Wednesday, 24 September 2014

Walking the Talk

The words of Edgar Guest’s creed “To have no secret place wherein / I stoop unseen to shame and sin; / To be the same when I’m alone / As when my every deed is known / To be without pretence and sham / Exactly what men think I am” go to the heart of what I believe integrity is – to be honest, straight and honourable in all our dealings and doings, whether or not anybody knows about it. The thing that matters is that we know we have done the right thing for the right reason.


But there is more to it than that. I used to be a librarian, so the first thing I do when I want to find out what something means is to turn to a reference book, in this case The Concise Oxford Dictionary. The dictionary defines integrity as “wholeness, entirety, soundness, uprightness, honesty”. It means adopting a whole heart and soul approach to our lives, so that we do not detract from our spiritual wholeness by any mean action or thought. This is a lot harder than it sounds – most people (and I certainly include me in this) often fall short of this ideal, and compromise our standards of what we know to be right.

I think that integrity means more than this, however. To me, the most important part of that definition is “wholeness”. For example, you can talk about a machine or building having ‘structural integrity’, which means that all the parts of it fit together in the right way and work together. Going back to people, it means striving towards the best we know, acting consistently according to what we believe is right, and not allowing ourselves to deviate from this standard. In this way, our whole selves, body, mind and soul, can have integrity and wholeness.

Acting with integrity also involves thinking for yourself. Abraham Lincoln famously said: “I am not bound to win, but I am bound to be true. / I am not bound to succeed, but I am bound to live up to the light I have.” This implies making a judgement about what you believe to be right and true, and then sticking to it, no matter what anybody else thinks. Personal integrity is not cheap – it means refusing to compromise when you are told to do something what you believe in your heart is wrong. It means following your principles, at whatever personal cost. It means putting what you know to be right above what you would like to happen.

Being part of a silent majority is the easy way out in our society. It means that you keep your opinions to yourself, or grumble to your friends, but don’t speak up or act if you believe that something is wrong. I am uneasily aware that I do much less than I should to right the perceived wrongs of the world: I am a member of Amnesty International, but I do not write letters or take part in protests, as members are urged to do. I am a member of Friends of the Earth, yet I do not consistently use green products or make every effort to save energy. In other words, in those areas which I fall short of the standards I perceive to be right, I lack personal integrity.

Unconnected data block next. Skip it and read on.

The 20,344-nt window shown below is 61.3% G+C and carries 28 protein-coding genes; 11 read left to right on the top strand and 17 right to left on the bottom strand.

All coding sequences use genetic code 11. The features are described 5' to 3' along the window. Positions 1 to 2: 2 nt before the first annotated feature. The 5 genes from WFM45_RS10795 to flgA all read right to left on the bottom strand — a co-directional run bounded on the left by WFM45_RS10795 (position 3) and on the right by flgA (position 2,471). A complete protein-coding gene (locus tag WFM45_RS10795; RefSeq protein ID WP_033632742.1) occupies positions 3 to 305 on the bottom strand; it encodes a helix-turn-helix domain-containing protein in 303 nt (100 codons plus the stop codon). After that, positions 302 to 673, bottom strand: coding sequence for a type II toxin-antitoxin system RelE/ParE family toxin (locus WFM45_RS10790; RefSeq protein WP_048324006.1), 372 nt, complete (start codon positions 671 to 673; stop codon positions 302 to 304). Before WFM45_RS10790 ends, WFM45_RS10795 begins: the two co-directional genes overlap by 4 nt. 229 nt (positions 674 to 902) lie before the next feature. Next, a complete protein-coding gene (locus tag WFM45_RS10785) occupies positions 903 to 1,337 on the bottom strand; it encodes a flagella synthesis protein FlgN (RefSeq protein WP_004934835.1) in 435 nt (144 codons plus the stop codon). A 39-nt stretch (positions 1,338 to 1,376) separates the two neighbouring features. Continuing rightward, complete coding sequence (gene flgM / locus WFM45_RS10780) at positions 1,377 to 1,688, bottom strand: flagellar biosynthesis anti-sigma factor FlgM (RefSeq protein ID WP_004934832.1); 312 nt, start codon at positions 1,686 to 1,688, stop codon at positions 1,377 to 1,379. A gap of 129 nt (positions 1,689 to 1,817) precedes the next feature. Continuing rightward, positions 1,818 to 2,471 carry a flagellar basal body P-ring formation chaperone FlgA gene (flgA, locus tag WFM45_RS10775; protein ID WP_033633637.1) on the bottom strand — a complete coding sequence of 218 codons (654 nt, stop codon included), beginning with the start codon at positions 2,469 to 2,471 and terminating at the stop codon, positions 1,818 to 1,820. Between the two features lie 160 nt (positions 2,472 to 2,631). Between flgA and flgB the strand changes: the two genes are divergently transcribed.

You might say “Oh, don’t be so hard on yourself. You don’t do so badly. You do your best.” But do I? Does anyone? If we truly believe that acting with integrity is of paramount importance, it ought to apply to every area of our lives, not just when it’s easy or convenient to do so.


Wednesday, 17 September 2014

The Journey Towards Authenticity

I have always loved the bit in the original Bridget Jones film when everything has gone wrong at her dinner party - her soup was contaminated by blue string, and her orange sauce turned into marmalade - but her friends toast her health "To Bridget, who we love, just the way you are."


 To be loved "just the way you are" is the most precious gift. And to live as your authentic self is the richest, most rewarding, and possibly most difficult, way to live. The theme of this year's Hucklow Summer School was "The Authentic Self: Discovering the Real You" and it was a good, deep, stretching week.

This becoming who you really are is a long process, full of risk and danger. But also full of light and joy. It is something which tends to happen more as we approach middle-age, than earlier on in our lives, unless we are lucky. In the first half of life, we tend to be preoccupied with growing up, finding our place in the world, establishing a career and a family, or close group of friends, and then settling into that unique niche, which we have carved out for ourselves.

And that is good. I'm not saying for a moment that this first half of life work is not necessary - it is vital. By the time we are approaching middle age, most of us will have a particular position in the world, a particular identity, particular roles, whether in the workplace or outside, and will be identified by particular labels. My principle labels and roles as I started this inward journey were "mother", "wife", "librarian", "Unitarian" and "runner".

This second half of life journey towards authenticity and wholeness is about the attempt to become whole, about being the same "you" wherever you are, and whoever you are with, rather than cutting your cloth according to your circumstances. And it's about doing a lot of shadow work, about digging deep to discover the real you, the open and vulnerable person behind the fa├žade you have spent so many years carefully building. And then working out how to integrate that authentic self into the real world out there.

It's a tough call. And not for the faint-hearted. But it is so worthwhile. It is about waking up and becoming aware of what you are doing and where you are going; about taking responsibility for your own choices and values; and about working out what is important to you, and then living it.

Like I said, it's a tough call.